Dinosaurs ruled the Earth for 135 million years before their disappearance.
Scientists have many different hypotheses for its extinction. One of the possible explanations is the Asteriod Impact Hypothesis, which describe that an asteroid hit the earth. This set off forest fires around the globe, and caused catastrophic changes in the environment because of the dust thrown up into the air blocking out sunlight.
At this time, this hypothesis is the most popular rationalization of dinosaur mass extinction. There is a large crater at Chixulub in southern Mexico that could have been made an outcome of an asteroid hitting the earth.
The crater triggers the curiosity of scientists and lead to unearth the remains of an asteroid impact which ended the age of the dinosaurs more than 66 million years ago.
That geological feature will be probed by scientists who will drill nearly 5,000 feet beneath the seabed’s surface in an effort to unravel mysteries of the ancient world-changing event. This is a two-month-long effort, the core sample found will be the first ever obtained from the center of the crater.
The drilling is scheduled to start in the spring of 2016. This will collect rare specimens from the impact crater. To lay the expedition’s plan, researchers from different organizations and laboratories have initially met in Mexico.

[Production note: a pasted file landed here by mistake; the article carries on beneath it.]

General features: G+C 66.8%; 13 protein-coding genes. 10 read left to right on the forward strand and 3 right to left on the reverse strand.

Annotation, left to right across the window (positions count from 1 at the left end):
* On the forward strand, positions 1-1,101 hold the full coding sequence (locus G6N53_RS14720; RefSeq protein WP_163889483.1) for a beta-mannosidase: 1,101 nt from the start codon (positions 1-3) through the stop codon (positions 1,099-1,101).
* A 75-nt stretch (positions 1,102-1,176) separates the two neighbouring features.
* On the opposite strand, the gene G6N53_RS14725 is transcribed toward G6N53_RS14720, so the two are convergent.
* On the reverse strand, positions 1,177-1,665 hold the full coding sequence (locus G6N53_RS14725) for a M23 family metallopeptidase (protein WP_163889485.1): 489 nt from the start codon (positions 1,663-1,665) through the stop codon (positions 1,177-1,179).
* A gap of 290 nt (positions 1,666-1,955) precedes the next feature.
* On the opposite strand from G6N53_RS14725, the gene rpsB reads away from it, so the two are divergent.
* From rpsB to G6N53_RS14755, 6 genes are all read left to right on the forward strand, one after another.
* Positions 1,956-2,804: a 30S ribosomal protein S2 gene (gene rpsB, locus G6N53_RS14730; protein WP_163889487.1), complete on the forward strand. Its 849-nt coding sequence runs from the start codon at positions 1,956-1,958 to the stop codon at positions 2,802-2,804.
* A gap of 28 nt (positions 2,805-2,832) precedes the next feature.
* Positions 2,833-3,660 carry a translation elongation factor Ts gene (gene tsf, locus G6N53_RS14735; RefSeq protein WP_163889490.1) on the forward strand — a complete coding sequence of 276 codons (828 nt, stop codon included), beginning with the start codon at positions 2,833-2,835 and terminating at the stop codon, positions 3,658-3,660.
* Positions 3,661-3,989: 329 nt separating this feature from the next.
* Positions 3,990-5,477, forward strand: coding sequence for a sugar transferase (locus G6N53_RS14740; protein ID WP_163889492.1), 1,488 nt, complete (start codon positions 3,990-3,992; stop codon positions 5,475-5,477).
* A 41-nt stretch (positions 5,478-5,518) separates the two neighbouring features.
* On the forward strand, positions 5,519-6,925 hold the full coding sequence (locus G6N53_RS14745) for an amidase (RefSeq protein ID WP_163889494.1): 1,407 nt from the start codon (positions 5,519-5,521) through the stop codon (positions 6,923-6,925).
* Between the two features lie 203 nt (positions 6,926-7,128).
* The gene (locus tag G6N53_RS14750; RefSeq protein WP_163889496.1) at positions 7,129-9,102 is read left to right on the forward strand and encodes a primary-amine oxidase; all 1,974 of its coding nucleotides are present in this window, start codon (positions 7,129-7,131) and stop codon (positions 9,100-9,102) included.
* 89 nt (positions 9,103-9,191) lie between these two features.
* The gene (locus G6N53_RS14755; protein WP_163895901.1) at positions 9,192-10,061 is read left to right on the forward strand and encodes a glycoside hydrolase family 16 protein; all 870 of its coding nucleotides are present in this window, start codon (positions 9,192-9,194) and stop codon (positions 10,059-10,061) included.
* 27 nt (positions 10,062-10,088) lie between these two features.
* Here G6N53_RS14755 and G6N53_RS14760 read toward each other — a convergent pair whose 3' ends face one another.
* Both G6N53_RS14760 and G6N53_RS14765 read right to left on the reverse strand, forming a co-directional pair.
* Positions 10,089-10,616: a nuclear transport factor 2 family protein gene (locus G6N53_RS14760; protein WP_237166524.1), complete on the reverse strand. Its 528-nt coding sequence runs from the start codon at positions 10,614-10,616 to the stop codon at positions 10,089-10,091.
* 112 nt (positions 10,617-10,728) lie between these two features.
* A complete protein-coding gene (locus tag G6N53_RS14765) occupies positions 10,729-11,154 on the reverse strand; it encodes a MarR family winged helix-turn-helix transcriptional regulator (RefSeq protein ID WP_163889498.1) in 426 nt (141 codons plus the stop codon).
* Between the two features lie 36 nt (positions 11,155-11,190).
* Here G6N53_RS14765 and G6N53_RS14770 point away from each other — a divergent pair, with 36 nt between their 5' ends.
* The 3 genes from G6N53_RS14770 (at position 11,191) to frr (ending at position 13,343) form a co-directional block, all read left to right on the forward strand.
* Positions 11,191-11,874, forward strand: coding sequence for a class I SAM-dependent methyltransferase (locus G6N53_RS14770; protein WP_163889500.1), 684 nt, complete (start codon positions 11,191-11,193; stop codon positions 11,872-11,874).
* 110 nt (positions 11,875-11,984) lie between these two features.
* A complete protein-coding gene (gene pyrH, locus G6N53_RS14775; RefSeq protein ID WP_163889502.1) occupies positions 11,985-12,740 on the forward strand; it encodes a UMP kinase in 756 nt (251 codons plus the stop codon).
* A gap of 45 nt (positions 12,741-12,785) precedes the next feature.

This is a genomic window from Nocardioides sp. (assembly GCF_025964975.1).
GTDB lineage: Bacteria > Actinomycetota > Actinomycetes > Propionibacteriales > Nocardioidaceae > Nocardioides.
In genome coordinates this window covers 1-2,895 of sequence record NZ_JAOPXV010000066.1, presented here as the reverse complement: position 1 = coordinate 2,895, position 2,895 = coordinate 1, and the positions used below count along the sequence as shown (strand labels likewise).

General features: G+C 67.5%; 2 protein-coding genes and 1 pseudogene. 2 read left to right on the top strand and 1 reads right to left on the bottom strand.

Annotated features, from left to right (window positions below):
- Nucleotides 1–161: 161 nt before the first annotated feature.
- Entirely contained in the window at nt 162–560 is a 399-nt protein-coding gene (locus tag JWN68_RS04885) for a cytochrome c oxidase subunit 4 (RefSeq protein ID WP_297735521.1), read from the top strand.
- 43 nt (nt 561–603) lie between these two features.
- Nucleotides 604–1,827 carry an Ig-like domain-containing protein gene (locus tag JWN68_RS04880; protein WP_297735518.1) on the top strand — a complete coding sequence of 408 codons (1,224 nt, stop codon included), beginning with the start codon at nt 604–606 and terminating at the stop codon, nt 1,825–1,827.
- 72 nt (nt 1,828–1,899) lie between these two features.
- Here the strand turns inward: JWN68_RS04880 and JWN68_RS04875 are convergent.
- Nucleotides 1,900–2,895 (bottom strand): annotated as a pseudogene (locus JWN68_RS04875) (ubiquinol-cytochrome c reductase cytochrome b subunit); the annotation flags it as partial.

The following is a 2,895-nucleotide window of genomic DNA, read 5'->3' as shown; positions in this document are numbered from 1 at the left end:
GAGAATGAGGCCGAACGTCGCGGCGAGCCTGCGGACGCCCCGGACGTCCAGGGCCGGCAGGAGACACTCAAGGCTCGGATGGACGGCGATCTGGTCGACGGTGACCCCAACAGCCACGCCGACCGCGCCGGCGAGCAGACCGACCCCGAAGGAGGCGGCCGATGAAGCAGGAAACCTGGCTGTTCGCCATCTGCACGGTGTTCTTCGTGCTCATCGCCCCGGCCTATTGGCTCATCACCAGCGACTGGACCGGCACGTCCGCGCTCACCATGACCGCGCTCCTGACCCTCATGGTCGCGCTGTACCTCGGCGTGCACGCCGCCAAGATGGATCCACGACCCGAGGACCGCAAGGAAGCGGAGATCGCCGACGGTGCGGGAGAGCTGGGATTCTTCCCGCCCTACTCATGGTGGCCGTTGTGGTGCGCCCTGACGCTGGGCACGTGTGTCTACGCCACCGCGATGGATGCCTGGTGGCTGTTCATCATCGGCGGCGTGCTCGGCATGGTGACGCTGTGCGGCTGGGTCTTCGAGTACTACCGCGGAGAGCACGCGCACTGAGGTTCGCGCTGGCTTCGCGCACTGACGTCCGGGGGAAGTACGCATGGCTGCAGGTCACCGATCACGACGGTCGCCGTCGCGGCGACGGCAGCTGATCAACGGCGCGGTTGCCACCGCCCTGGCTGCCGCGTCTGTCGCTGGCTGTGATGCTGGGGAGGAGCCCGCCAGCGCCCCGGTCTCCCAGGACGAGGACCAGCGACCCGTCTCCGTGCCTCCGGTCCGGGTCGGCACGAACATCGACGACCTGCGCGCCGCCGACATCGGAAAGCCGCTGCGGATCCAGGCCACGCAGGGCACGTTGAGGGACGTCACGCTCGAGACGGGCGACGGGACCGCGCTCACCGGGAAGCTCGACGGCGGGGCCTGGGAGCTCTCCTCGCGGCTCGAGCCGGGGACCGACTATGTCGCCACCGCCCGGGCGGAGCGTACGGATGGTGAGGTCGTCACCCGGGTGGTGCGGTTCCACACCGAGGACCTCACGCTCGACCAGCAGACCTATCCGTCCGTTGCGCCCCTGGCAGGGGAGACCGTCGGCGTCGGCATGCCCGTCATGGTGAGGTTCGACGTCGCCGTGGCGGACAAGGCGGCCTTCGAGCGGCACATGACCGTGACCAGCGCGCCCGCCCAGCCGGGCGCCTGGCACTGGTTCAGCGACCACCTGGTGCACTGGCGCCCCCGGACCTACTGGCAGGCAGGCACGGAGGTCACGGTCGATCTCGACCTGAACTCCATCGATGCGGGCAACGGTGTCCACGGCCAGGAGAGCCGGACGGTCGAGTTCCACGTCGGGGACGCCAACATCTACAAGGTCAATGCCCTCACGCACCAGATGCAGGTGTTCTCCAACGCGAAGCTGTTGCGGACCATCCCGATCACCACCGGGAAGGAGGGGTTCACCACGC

Sean Gulick from the Austin Institute for Geophysics said, “The sediments that filled in the [crater] should have the record for organisms living on the sea floor and in the water that were there for the first recovery after the mass extinction event. The hope is we can watch life come back,” Jackson School of Geosciences published.
After the mining of the core, the samples will be sent immediately to Germany. It will be examined first by several research groups from different countries, including the United Kingdom, Mexico, and the United States. The remaining samples will be held in Texas’ A&M University core repository for future studies.
Gulick, in another event, said “[The Chicxulub crater] is the only impact crater linked to a mass extinction event – therefore, it is an incredible opportunity to study how life recovered after the mass extinction,” the Daily Texan Online reported.